The MaGellin Methylation Assay

Our Team’s Solution.

In order to address the challenges associated with developing new site-specific methylase proteins, our team proposed several different strategies. First, we proposed a migration away from mammalian systems and into E. coli. E. coli does not have a native cytosine methylase, and therefore offers a noise-free environment for methylation studies. Any methylation of CpG sites in E Coli would be a product of a candidate engineered protein rather than the native organism. Second, we envisioned a modular one-plasmid system that can be employed for quickly and cheaply screening the activity and specificity of any DNA binding domain – methylase fusion protein. This plasmid-based methylation assay is called MaGellin.

Figure 2: The MaGellin plasmid includes all the features needed to clone, express, and assay site-specific methylases.

Plasmid Features.

To accommodate the MaGellin assay, our team designed a plasmid with several key features:
  1. CpG methylase(M.SssI) with a generic linker sequence in the cloning site. Only a DNA binding domain needs to be cloned into the plasmid for a working fusion protein and assay, . This inherently standardizes MaGellin and minimizes the time a user of the assay needs to spend cloning.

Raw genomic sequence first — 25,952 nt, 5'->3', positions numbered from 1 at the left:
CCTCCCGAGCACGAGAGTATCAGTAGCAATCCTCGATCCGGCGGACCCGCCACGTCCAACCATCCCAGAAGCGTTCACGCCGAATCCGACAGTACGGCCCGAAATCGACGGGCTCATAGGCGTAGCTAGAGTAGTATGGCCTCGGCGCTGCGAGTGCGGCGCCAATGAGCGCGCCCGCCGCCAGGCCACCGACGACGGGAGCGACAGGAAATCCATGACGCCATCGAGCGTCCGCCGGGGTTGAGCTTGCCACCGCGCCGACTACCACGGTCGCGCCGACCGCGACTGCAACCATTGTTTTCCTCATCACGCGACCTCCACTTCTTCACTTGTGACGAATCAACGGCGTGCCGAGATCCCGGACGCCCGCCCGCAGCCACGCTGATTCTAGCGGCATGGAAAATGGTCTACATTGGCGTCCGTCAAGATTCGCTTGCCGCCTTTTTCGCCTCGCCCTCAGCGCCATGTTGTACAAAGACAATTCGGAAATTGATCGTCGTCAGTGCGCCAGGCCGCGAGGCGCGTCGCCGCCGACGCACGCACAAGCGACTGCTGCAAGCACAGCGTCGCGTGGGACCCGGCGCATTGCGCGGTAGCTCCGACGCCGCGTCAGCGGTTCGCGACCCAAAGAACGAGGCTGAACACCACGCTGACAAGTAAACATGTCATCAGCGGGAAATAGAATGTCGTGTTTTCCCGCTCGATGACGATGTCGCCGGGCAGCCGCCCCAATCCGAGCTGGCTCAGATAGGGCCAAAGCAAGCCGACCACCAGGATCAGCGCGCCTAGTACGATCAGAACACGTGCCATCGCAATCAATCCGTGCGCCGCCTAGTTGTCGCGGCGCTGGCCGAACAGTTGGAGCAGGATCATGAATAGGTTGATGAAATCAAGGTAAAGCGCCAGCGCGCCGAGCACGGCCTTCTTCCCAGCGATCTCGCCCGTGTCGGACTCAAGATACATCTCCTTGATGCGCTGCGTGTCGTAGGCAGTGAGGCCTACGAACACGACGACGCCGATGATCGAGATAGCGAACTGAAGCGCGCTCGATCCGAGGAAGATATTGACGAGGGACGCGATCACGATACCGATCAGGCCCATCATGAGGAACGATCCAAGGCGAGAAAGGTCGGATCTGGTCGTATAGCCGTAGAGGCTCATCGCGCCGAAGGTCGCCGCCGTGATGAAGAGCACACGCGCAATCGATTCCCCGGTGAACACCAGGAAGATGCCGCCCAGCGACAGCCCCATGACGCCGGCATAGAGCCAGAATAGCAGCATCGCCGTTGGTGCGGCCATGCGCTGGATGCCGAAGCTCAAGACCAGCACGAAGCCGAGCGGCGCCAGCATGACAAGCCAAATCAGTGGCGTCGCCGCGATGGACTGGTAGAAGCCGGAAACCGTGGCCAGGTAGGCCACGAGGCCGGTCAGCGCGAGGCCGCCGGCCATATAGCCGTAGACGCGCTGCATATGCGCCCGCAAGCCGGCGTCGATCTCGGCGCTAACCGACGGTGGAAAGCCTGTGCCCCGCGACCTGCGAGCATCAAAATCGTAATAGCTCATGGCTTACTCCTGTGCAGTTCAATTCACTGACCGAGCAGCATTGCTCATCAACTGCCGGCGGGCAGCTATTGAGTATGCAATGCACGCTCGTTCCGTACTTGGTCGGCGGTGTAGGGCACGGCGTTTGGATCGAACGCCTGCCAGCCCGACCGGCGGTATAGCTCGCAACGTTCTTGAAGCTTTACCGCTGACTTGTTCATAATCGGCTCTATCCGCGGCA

2. Multiple cloning site downstream of T7 promoter for orthogonal expression of fusion protein in T7 Express competent E. coli.
  3. Cloning site for a smaller DNA sequence, specific to the fusion protein being screened – named the “target site”, where the protein will bind. This can be the binding site for a Zinc Finger, TALE, CRISPR-Cas, or transcription factor.
  4. AvaI restriction site 4 bases downstream of the target site – the AvaI restriction enzyme is blocked by methylated CpG sites, thus screening for site specific methylation becomes equivalent to screening for AvaI digestion
  5. AvaI restriction site sufficiently further downstream of the target site – named the "off-target site". This site screens for non-specific DNA methylation as it is spatially removed from where the fusion protein binds to the plasmid.
  6. XbaI site for linearization of the plasmid. Linearizing the plasmid simplifies analysis of the AvaI digestion by gel electrophoresis.
  7. Validated bisulfite conversion primer binding sites, so users do not need to go through the time-consuming primer design process if they choose to complement MaGellin’s results with bisulfite sequencing for even higher resolution in detecting methylation, after proving their enzyme’s efficacy with our MaGellin assay.
  8. sgRNA cloning site for users who want to target a CRISPR-Cas binding domain. The sgRNA is constitutively expressed and can be swapped by restriction digest.
  9. Kanamycin resistance as a selection marker.

Noiseless Chassis.

After cloning this plasmid, we faced the challenge of choosing the correct cell line for the assay. We chose to transform into T7 Express cells for several reasons: